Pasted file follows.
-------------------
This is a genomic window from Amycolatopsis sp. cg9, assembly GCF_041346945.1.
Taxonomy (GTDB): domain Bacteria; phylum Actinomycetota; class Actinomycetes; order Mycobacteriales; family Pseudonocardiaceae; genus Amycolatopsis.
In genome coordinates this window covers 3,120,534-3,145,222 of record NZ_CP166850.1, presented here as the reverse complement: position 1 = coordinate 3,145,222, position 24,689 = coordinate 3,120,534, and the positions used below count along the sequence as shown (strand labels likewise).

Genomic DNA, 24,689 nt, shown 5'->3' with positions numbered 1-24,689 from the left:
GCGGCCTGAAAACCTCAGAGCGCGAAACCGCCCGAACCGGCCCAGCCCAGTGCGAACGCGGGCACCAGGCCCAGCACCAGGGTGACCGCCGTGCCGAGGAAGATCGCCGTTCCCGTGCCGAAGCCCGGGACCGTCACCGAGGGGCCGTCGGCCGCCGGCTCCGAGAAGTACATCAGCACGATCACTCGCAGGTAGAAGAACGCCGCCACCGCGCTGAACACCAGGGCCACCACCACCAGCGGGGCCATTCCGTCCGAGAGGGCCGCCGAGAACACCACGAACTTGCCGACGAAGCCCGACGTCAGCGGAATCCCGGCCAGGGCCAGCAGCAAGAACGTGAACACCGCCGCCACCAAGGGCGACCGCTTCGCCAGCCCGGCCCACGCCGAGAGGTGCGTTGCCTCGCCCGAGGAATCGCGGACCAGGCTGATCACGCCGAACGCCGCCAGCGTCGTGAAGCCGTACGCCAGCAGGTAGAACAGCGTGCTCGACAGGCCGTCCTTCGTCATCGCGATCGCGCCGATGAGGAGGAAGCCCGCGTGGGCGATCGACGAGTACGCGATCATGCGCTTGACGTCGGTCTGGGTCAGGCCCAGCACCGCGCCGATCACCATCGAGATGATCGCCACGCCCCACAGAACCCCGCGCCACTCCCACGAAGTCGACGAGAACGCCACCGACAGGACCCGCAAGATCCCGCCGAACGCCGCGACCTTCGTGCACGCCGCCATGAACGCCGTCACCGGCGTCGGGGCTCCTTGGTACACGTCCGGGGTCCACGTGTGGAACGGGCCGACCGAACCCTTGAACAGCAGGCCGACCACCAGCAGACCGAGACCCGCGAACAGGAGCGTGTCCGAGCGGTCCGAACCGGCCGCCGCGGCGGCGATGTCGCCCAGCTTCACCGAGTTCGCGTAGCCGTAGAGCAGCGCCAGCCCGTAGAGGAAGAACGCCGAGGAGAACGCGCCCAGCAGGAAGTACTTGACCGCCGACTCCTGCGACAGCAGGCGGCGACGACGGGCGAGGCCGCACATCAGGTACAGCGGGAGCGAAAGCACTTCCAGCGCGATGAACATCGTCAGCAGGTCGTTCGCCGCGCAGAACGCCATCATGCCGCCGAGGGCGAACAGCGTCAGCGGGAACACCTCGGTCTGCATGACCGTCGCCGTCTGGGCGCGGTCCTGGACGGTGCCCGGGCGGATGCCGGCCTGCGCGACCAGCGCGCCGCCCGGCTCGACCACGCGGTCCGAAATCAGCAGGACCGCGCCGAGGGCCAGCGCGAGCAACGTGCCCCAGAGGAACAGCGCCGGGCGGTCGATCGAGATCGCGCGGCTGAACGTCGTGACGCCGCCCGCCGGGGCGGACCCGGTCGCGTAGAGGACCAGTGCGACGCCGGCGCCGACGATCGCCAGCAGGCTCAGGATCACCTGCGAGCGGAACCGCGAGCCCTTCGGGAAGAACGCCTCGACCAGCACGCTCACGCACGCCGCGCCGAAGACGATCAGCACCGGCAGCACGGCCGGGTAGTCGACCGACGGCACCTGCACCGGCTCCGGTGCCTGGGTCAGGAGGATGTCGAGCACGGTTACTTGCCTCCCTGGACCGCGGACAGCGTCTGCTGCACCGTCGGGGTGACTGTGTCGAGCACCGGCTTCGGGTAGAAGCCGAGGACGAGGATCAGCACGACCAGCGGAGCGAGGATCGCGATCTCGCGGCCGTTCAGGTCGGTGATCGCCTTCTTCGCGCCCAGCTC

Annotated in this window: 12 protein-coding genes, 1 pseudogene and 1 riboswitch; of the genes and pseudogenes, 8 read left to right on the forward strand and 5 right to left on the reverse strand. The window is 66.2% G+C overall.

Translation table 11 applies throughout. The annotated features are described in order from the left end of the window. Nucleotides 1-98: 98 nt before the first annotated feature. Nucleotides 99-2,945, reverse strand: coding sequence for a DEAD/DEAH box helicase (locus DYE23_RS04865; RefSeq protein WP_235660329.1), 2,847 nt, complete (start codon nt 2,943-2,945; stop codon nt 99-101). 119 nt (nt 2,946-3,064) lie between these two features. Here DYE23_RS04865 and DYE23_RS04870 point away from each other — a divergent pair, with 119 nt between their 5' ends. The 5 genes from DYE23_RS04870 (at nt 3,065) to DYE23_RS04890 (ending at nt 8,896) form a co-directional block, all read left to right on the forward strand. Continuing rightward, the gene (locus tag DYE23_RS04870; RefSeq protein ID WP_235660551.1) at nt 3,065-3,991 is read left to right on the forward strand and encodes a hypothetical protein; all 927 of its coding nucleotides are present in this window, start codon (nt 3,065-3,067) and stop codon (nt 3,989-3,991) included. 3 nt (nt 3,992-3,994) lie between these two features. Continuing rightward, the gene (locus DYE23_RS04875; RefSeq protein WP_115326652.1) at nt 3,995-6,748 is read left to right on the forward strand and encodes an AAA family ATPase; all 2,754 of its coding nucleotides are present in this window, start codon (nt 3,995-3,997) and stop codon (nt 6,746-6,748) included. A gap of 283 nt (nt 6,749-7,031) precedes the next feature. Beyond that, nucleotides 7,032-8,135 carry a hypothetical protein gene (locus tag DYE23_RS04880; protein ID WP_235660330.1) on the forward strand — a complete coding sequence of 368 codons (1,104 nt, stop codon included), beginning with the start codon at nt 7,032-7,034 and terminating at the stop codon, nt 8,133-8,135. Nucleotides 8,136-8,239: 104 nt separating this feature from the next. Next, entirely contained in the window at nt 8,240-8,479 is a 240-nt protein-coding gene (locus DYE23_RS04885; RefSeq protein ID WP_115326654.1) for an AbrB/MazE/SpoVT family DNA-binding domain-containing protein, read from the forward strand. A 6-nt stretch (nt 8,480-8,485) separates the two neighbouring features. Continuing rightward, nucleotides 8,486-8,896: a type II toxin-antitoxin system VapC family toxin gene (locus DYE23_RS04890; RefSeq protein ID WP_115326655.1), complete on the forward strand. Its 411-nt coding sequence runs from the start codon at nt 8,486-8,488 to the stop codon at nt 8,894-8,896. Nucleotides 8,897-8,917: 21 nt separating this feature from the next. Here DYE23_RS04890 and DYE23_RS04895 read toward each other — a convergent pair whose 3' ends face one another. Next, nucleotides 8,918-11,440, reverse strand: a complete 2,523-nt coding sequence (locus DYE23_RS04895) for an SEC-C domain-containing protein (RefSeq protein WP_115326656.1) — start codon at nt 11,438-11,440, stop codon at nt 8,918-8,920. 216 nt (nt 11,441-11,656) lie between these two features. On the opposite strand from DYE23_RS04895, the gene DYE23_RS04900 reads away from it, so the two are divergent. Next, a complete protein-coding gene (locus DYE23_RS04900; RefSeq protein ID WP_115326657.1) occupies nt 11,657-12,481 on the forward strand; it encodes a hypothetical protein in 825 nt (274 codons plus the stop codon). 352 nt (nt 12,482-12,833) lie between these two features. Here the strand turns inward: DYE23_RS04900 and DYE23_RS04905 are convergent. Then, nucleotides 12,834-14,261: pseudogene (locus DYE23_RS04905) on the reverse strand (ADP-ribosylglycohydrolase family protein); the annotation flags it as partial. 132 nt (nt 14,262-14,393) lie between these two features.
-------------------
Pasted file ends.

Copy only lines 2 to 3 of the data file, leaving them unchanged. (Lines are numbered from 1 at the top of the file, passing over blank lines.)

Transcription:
Taxonomy (GTDB): domain Bacteria; phylum Actinomycetota; class Actinomycetes; order Mycobacteriales; family Pseudonocardiaceae; genus Amycolatopsis.
In genome coordinates this window covers 3,120,534-3,145,222 of record NZ_CP166850.1, presented here as the reverse complement: position 1 = coordinate 3,145,222, position 24,689 = coordinate 3,120,534, and the positions used below count along the sequence as shown (strand labels likewise).